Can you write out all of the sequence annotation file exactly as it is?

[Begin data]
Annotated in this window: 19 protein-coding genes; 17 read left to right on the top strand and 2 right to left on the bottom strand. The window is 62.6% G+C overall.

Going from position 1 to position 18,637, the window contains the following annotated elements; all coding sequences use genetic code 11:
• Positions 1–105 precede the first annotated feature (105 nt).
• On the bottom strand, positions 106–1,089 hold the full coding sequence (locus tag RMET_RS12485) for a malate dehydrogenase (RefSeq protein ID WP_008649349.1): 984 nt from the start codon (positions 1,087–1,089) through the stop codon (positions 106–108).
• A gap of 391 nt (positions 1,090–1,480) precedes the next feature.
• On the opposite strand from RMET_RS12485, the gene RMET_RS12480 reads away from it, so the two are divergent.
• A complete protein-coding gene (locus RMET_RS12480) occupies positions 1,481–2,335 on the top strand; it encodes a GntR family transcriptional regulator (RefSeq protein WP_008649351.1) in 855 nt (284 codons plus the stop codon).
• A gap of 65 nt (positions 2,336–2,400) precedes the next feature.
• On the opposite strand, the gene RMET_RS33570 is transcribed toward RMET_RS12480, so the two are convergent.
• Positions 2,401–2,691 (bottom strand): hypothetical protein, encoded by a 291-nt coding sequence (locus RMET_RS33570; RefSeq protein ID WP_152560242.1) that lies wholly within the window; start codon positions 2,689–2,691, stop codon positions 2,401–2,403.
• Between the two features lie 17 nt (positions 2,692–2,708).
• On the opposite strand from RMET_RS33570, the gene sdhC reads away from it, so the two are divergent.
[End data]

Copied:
Annotated in this window: 19 protein-coding genes; 17 read left to right on the top strand and 2 right to left on the bottom strand. The window is 62.6% G+C overall.

Going from position 1 to position 18,637, the window contains the following annotated elements; all coding sequences use genetic code 11:
• Positions 1–105 precede the first annotated feature (105 nt).
• On the bottom strand, positions 106–1,089 hold the full coding sequence (locus tag RMET_RS12485) for a malate dehydrogenase (RefSeq protein ID WP_008649349.1): 984 nt from the start codon (positions 1,087–1,089) through the stop codon (positions 106–108).
• A gap of 391 nt (positions 1,090–1,480) precedes the next feature.
• On the opposite strand from RMET_RS12485, the gene RMET_RS12480 reads away from it, so the two are divergent.
• A complete protein-coding gene (locus RMET_RS12480) occupies positions 1,481–2,335 on the top strand; it encodes a GntR family transcriptional regulator (RefSeq protein WP_008649351.1) in 855 nt (284 codons plus the stop codon).
• A gap of 65 nt (positions 2,336–2,400) precedes the next feature.
• On the opposite strand, the gene RMET_RS33570 is transcribed toward RMET_RS12480, so the two are convergent.
• Positions 2,401–2,691 (bottom strand): hypothetical protein, encoded by a 291-nt coding sequence (locus RMET_RS33570; RefSeq protein ID WP_152560242.1) that lies wholly within the window; start codon positions 2,689–2,691, stop codon positions 2,401–2,403.
• Between the two features lie 17 nt (positions 2,692–2,708).
• On the opposite strand from RMET_RS33570, the gene sdhC reads away from it, so the two are divergent.